Why NAMRI-Certified Inspectors?
Mold problems can pose serious health risks and can greatly devalue a property. Your NAMRI inspector will identify
visible areas of microbial growth, water damage, and potential problems that can affect the home.
The inspector will perform a knowledgeable mold inspection, along with client-approved mold sampling using national
standards of practice, providing vital information that you need
to know. Your NAMRI inspector will always put your
interests first, treating each inspection with honesty, integrity, and complete confidentiality.
What is mold?
Molds are fungi of more than 100,000 species that break down organic materials in nature such as dead plants and
wood. They reproduce through microscopic spores that are spread through the air. In order to grow, mold requires
a source of food, moisture, and a suitable temperature. Mold can grow on any surface that is organic or has household
dust or soil particles.
Mold is identified through surface and air sampling which is sent to a mycology laboratory for testing. However,
mold identification does not provide information about the possible exposure to mold, or the risk of health effects
from mold. A certified industrial hygienist (CIH) or a certified residential mold inspector (CRMI) is qualified
to inspect a home for the presence of visible mold, and to collect samples for mold.
How does mold affect my home?
Mold inside homes has always existed, but building flaws and cheap construction materials have amplified the problem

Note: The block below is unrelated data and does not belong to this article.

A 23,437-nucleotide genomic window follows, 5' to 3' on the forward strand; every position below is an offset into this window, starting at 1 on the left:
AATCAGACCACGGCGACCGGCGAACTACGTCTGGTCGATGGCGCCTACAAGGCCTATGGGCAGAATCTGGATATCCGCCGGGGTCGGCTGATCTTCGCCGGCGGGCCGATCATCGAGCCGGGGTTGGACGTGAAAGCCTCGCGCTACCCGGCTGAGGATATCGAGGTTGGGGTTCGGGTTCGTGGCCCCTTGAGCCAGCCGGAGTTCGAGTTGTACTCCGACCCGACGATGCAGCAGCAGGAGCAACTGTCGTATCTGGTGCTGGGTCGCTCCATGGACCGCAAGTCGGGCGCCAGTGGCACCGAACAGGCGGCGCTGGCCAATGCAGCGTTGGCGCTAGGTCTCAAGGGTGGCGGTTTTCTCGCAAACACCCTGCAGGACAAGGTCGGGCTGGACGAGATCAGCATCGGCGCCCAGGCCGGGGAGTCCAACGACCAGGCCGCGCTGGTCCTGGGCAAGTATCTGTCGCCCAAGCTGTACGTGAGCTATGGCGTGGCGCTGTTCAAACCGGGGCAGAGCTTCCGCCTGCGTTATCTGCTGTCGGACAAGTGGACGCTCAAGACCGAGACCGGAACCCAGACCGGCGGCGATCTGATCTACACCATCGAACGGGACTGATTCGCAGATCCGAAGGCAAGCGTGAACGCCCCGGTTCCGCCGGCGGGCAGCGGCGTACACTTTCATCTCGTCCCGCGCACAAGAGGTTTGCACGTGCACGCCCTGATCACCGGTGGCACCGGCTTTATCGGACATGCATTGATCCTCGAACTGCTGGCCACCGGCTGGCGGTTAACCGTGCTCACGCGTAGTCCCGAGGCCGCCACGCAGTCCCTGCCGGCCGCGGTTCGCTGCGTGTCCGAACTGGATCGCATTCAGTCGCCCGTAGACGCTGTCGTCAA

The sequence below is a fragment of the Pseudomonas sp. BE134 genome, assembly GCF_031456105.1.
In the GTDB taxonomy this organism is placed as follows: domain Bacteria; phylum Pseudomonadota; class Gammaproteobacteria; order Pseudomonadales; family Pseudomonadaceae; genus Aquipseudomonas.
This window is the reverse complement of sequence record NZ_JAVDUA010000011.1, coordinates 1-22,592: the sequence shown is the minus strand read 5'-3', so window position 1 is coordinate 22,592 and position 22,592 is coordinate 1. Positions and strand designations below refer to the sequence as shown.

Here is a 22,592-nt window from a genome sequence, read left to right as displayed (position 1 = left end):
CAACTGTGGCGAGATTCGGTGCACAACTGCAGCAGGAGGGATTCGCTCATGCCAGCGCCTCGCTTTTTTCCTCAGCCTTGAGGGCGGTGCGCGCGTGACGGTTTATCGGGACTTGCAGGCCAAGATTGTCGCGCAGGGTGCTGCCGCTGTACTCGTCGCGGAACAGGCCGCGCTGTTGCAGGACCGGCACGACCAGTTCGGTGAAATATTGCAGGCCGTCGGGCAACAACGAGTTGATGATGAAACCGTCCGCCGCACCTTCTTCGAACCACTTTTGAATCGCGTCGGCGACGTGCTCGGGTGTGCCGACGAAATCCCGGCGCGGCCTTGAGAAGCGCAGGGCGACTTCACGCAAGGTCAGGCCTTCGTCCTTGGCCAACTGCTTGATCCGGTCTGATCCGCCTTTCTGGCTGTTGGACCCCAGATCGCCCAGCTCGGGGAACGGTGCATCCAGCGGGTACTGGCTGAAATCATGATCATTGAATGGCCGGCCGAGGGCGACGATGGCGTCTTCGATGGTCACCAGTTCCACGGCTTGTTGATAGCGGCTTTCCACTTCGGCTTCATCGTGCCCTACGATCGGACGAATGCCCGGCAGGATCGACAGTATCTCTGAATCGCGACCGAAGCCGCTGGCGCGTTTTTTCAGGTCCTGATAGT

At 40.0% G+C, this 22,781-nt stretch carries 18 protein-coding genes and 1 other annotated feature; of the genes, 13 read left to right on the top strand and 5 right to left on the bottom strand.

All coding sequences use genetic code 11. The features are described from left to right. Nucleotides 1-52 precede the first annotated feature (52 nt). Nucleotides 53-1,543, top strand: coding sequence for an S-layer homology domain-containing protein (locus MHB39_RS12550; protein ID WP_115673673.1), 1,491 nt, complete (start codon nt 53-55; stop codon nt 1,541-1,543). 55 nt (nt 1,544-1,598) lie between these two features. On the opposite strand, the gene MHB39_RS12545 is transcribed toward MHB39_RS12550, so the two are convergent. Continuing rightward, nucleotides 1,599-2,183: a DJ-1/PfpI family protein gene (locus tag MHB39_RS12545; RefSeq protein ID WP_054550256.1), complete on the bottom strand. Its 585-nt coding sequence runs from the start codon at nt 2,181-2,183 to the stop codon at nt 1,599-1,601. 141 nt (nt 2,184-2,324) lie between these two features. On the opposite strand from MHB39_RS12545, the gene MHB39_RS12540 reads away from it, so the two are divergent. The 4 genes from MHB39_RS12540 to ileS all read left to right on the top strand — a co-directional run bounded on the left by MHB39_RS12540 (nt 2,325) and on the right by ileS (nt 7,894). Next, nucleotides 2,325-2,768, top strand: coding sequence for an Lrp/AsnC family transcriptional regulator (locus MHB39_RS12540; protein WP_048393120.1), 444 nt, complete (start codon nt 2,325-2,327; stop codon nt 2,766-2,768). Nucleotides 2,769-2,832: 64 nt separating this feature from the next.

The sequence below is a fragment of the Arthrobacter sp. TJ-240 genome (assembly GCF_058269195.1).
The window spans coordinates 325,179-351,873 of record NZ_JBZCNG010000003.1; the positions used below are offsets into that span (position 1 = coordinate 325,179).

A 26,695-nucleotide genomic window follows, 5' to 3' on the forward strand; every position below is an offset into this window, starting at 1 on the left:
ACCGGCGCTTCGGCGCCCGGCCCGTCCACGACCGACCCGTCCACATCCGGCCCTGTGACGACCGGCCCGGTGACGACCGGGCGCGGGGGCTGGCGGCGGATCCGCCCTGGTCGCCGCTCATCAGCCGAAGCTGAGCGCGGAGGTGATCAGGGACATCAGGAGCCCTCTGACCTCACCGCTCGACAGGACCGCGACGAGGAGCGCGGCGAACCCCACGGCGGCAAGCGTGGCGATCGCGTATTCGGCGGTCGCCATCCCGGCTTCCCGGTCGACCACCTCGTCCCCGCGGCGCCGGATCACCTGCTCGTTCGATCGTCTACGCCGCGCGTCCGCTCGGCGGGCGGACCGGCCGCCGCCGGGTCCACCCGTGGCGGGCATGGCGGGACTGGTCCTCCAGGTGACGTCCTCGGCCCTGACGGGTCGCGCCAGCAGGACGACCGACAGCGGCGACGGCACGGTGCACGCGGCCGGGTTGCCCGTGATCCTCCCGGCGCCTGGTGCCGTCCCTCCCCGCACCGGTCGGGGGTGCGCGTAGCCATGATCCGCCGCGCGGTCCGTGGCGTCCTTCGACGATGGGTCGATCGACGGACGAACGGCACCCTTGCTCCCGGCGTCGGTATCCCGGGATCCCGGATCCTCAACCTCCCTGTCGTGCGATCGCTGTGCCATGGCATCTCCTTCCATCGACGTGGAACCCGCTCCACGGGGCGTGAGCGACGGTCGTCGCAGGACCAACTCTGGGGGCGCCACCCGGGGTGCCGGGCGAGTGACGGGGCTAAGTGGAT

in recent years. There is a lot of misinformation about mold in the building industry. There are those who minimize
the problem, and those who exaggerate it.
No one disputes the fact that certain molds can be harmful to some people. There is evidence of permanent neurological,
pathological, immunological, and psychological damage that exposure to certain mycotoxin producing fungi causes.
However, the affects of most molds is largely unknown. People's reaction to mold differs based on individual immune
systems and exposure.
Despite much research and scientific findings, the Center for Disease control (CDC) claims that at present there
is no test that proves an association between the toxic black mold Stachybotrys chartarum and particular health
symptoms. As a result, the government has not set any standards or exposure limits for indoor air quality.
The insurance industry has reacted to mold in homes by canceling policies or refusing to issue policies that include
mold due to a growing number of lawsuits. In 2002, insurance companies paid out over $3 billion in mold and moisture
intrusion claims. For the sake of your property value alone, it is important to understand how mold can affect
your financial future.
Below are some excellent resources for consumers:
Center for Environmental Health - General information
from the Centers for Disease Control and Prevention.
The EPA - The Environmental Protection Agency.
Help.org - A lot of information about mold and the
potential problems caused.
Environmental Standards Organization - Provides a
national forum for the development of standards for the assessment of indoor environments